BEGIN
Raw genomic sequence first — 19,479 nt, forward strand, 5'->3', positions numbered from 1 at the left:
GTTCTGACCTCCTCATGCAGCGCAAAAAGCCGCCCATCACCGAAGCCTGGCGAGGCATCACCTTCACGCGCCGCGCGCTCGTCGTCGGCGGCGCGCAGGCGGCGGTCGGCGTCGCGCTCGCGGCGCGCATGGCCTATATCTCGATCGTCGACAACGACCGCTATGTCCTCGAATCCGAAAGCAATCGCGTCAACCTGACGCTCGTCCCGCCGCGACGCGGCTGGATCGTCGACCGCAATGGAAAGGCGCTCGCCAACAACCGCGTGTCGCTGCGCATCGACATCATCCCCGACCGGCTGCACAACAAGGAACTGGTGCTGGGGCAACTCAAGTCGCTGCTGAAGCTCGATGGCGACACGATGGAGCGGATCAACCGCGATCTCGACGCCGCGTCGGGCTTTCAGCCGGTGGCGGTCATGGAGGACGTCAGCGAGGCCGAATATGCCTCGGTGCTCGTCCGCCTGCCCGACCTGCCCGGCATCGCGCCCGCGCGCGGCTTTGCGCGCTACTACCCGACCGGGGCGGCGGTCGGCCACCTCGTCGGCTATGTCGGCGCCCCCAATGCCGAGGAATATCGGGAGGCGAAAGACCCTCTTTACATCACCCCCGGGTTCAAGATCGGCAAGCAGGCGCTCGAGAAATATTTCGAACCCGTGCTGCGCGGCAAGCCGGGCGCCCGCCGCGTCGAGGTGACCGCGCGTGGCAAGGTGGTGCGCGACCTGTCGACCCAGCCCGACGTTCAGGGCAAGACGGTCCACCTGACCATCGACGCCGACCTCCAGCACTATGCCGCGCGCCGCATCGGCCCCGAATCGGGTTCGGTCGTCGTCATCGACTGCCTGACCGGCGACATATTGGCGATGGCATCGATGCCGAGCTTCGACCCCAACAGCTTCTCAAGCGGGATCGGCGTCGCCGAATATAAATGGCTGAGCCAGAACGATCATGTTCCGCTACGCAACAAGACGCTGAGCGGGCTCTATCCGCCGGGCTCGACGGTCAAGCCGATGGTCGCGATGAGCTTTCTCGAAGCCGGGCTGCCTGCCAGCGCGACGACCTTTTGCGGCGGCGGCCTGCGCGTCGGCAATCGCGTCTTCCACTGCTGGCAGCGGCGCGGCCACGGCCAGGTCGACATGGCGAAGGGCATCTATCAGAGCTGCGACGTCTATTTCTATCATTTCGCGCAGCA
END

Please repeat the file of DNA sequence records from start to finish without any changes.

Raw genomic sequence first — 19,479 nt, forward strand, 5'->3', positions numbered from 1 at the left:
GTTCTGACCTCCTCATGCAGCGCAAAAAGCCGCCCATCACCGAAGCCTGGCGAGGCATCACCTTCACGCGCCGCGCGCTCGTCGTCGGCGGCGCGCAGGCGGCGGTCGGCGTCGCGCTCGCGGCGCGCATGGCCTATATCTCGATCGTCGACAACGACCGCTATGTCCTCGAATCCGAAAGCAATCGCGTCAACCTGACGCTCGTCCCGCCGCGACGCGGCTGGATCGTCGACCGCAATGGAAAGGCGCTCGCCAACAACCGCGTGTCGCTGCGCATCGACATCATCCCCGACCGGCTGCACAACAAGGAACTGGTGCTGGGGCAACTCAAGTCGCTGCTGAAGCTCGATGGCGACACGATGGAGCGGATCAACCGCGATCTCGACGCCGCGTCGGGCTTTCAGCCGGTGGCGGTCATGGAGGACGTCAGCGAGGCCGAATATGCCTCGGTGCTCGTCCGCCTGCCCGACCTGCCCGGCATCGCGCCCGCGCGCGGCTTTGCGCGCTACTACCCGACCGGGGCGGCGGTCGGCCACCTCGTCGGCTATGTCGGCGCCCCCAATGCCGAGGAATATCGGGAGGCGAAAGACCCTCTTTACATCACCCCCGGGTTCAAGATCGGCAAGCAGGCGCTCGAGAAATATTTCGAACCCGTGCTGCGCGGCAAGCCGGGCGCCCGCCGCGTCGAGGTGACCGCGCGTGGCAAGGTGGTGCGCGACCTGTCGACCCAGCCCGACGTTCAGGGCAAGACGGTCCACCTGACCATCGACGCCGACCTCCAGCACTATGCCGCGCGCCGCATCGGCCCCGAATCGGGTTCGGTCGTCGTCATCGACTGCCTGACCGGCGACATATTGGCGATGGCATCGATGCCGAGCTTCGACCCCAACAGCTTCTCAAGCGGGATCGGCGTCGCCGAATATAAATGGCTGAGCCAGAACGATCATGTTCCGCTACGCAACAAGACGCTGAGCGGGCTCTATCCGCCGGGCTCGACGGTCAAGCCGATGGTCGCGATGAGCTTTCTCGAAGCCGGGCTGCCTGCCAGCGCGACGACCTTTTGCGGCGGCGGCCTGCGCGTCGGCAATCGCGTCTTCCACTGCTGGCAGCGGCGCGGCCACGGCCAGGTCGACATGGCGAAGGGCATCTATCAGAGCTGCGACGTCTATTTCTATCATTTCGCGCAGCA